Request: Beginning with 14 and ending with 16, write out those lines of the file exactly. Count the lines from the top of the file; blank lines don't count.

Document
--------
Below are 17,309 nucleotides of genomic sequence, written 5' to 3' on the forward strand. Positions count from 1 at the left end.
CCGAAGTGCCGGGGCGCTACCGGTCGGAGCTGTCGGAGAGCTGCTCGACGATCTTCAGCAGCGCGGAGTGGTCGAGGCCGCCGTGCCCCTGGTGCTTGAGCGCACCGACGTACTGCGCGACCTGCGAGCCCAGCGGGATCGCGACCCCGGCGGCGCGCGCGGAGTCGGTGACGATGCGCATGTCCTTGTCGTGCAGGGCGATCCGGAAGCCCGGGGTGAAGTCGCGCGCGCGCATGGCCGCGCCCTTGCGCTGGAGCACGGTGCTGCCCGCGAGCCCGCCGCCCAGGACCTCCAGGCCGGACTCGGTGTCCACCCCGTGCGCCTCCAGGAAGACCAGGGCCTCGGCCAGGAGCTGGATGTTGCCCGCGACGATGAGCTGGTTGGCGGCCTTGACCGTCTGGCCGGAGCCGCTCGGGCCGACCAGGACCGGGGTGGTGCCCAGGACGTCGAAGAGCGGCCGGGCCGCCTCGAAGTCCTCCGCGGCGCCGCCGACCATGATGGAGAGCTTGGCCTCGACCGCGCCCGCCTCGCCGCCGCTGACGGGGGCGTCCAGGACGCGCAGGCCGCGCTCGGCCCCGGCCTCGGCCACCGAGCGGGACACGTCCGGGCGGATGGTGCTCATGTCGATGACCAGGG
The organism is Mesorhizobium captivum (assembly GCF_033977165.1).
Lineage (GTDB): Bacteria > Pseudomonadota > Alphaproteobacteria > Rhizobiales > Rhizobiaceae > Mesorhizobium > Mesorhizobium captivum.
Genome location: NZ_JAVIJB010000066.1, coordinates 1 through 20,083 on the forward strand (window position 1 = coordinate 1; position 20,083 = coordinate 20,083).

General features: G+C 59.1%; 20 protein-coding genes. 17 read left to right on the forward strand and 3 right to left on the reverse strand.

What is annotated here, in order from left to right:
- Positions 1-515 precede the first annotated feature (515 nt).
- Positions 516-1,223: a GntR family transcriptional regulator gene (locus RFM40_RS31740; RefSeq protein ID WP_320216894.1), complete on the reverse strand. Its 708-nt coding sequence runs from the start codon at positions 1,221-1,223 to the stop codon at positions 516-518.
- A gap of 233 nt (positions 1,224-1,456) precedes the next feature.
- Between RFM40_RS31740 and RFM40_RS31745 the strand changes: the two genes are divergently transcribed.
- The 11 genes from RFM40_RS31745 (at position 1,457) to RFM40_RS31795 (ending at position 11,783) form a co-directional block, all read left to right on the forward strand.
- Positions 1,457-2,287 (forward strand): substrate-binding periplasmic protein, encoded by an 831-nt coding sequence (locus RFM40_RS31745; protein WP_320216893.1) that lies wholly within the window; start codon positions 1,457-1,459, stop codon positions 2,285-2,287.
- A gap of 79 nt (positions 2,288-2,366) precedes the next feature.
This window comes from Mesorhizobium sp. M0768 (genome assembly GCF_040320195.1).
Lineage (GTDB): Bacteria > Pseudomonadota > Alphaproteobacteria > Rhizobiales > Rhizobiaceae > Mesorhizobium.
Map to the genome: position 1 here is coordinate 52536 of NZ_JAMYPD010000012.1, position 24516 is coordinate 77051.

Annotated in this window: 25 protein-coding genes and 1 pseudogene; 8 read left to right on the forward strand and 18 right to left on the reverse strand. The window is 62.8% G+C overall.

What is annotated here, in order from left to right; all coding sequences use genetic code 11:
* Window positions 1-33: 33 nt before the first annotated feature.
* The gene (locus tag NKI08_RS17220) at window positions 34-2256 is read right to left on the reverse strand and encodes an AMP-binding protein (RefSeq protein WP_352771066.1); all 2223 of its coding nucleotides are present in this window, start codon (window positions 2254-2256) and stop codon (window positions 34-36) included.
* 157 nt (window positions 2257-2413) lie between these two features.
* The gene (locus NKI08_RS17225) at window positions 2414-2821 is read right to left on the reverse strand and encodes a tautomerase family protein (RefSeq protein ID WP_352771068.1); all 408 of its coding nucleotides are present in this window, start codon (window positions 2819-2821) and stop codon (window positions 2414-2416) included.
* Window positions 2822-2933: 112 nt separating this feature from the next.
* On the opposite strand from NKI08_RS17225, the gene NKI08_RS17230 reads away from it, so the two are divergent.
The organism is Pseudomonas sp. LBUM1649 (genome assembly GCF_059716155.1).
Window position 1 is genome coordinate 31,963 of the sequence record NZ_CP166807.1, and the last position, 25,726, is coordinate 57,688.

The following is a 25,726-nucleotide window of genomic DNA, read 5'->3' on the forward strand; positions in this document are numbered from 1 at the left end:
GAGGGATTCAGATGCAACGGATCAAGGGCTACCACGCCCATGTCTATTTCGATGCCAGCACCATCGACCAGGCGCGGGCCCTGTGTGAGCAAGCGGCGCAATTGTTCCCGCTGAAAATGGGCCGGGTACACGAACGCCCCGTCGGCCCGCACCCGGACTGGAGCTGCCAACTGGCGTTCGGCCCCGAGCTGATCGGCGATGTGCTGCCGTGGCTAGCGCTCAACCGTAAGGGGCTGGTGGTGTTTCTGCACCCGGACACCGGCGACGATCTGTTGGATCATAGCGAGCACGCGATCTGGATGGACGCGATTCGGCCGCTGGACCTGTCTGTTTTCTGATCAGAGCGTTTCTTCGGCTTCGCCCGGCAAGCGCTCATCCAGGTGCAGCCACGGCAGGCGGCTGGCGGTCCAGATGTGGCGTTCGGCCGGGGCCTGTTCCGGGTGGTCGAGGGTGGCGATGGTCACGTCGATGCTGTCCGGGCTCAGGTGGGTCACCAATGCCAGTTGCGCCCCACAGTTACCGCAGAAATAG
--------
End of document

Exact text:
- A gap of 79 nt (positions 2,288-2,366) precedes the next feature.
This window comes from Mesorhizobium sp. M0768 (genome assembly GCF_040320195.1).
Lineage (GTDB): Bacteria > Pseudomonadota > Alphaproteobacteria > Rhizobiales > Rhizobiaceae > Mesorhizobium.